India consistently ranks as the world’s largest recipient of remittances from its overseas community. Of the estimated 25 million Indian nationals living abroad, approximately 40 percent live and work in the Gulf Cooperation Council (GCC) states. Verité has been highlighting the exploitation faced by semi or unskilled Indian workers in the GCC and other regions for many years. The March issue of Vision highlighted the launch of a new project, supported by the U.S. Department of State’s Bureau for Democracy, Human Rights, and Labor to promote safe and fair migration from India to the GCC states.
However, internal migrants moving between states in India are also vulnerable to exploitation, particularly those that find themselves in low-end manufacturing jobs – where labor abuses are rife – making garments, electronics, and other products for sale in global markets. These workers are frequently subjected to similar conditions and abuses to those of cross-border migrants, such as discrimination, harassment, language barriers, and social isolation that increases vulnerability to exploitation. Many are subjected to forced labor or otherwise appalling working conditions.
In most cases, migrant workers are not employed directly by the facility where they work, but instead are contract workers employed through middlemen or third-party contractors (in India these could be village level agents, skill development centers, or placement agencies). The interactions between these contractors and migrant workers tend to be informal and marked by low wages, pay discrimination, excessive overtime, non-payment of social benefits, and other workplace issues.
Verité’s long-term partner in India, the Association for Stimulating Know-How (ASK), through its regular work in the manufacturing sector, is well acquainted with these challenges. During their fieldwork and factory assessments in India, Verité-ASK assessors encounter migrant contract workers living in squalid conditions, enduring harassment (including sexual harassment), and being assigned the most menial and dangerous work without any opportunities for growth. Discrimination, verbal abuse, and involuntary overtime without pay are daily realities.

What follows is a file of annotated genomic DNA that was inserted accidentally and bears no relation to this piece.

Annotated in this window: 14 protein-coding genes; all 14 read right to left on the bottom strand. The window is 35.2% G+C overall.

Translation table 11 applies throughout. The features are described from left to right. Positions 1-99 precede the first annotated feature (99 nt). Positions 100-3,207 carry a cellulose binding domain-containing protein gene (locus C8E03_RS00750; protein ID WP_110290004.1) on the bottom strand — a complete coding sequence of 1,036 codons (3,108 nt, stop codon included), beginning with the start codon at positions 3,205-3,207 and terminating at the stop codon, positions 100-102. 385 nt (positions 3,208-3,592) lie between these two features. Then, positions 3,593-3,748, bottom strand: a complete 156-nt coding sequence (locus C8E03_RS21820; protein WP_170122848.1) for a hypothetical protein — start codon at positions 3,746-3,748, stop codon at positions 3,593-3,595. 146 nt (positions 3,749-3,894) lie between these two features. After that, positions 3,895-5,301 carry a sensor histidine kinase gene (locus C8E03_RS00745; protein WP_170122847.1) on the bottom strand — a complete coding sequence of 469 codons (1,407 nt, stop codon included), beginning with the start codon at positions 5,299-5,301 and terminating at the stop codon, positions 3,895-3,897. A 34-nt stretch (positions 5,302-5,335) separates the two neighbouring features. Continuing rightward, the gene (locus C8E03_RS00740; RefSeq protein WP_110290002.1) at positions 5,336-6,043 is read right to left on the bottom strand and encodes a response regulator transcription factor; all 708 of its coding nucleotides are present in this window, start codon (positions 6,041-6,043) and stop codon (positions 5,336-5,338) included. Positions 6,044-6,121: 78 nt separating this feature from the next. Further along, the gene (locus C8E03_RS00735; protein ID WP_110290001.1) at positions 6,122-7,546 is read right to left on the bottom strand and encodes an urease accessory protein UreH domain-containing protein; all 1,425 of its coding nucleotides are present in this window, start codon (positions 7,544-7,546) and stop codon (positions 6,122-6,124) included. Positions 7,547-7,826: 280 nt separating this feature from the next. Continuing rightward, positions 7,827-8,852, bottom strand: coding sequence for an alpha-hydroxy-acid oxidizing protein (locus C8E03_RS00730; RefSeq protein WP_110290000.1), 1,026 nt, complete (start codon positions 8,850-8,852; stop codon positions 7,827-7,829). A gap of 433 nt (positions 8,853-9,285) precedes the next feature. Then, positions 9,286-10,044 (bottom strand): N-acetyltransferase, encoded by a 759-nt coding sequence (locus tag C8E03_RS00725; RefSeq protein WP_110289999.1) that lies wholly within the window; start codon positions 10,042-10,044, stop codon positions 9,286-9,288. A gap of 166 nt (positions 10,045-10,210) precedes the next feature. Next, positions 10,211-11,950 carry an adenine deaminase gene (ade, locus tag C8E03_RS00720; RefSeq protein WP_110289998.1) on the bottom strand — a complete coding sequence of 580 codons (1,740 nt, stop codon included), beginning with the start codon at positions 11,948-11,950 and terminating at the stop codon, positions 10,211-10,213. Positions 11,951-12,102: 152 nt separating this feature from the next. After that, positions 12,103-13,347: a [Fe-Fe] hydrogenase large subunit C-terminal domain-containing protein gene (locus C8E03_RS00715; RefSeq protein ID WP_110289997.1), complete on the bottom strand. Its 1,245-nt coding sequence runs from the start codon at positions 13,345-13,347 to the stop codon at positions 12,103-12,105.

These problems often escape the attention of the large sourcing brands and companies, as well as consumers. These abuses are difficult to capture through checklist social responsibility audits of limited depth. Often, persons visiting factories either do not know what to look for or are not equipped to interact with workers in their native language or probe these sensitive areas. Many factories and workers are subjected to audits several times per year, are familiar with what to expect, and are coached on how to answer auditor’s questions.
ASK has worked extensively with suppliers and companies to identify and address risks that internal migrant contract workers face and develop programs and strategies to eliminate the exploitation of contract migrant workers. Importantly, this work recognizes the social isolation and abuse faced by contract workers in the larger sphere of labor violations in the workplace. Sometimes, simply having a person to speak to in one’s native language and discussing challenges along with providing information to increase awareness of rights can reveal a problem and initiate a step towards change.
The manufacturing sector in India is heavily reliant on internal migrants. The issues facing these workers are like those endured by their compatriots working abroad. To effectively detect and prevent these issues, brands and their manufacturing partners need to understand the vulnerability faced by contract workers and take a more proactive role in ethically recruiting and directly employing workers. Third party agents and contract labor suppliers need to be monitored through due diligence and held accountable for ensuring workers are provided the complete and correct information prior to departure from their home state. At workplaces, ethical employment under institutionalized management systems to guarantee basic labor rights must be in place. The Verité-ASK partnership believes and knows that these changes are achievable, provided brands and factories are willing participants.
For more information, please contact Jon Pitoniak.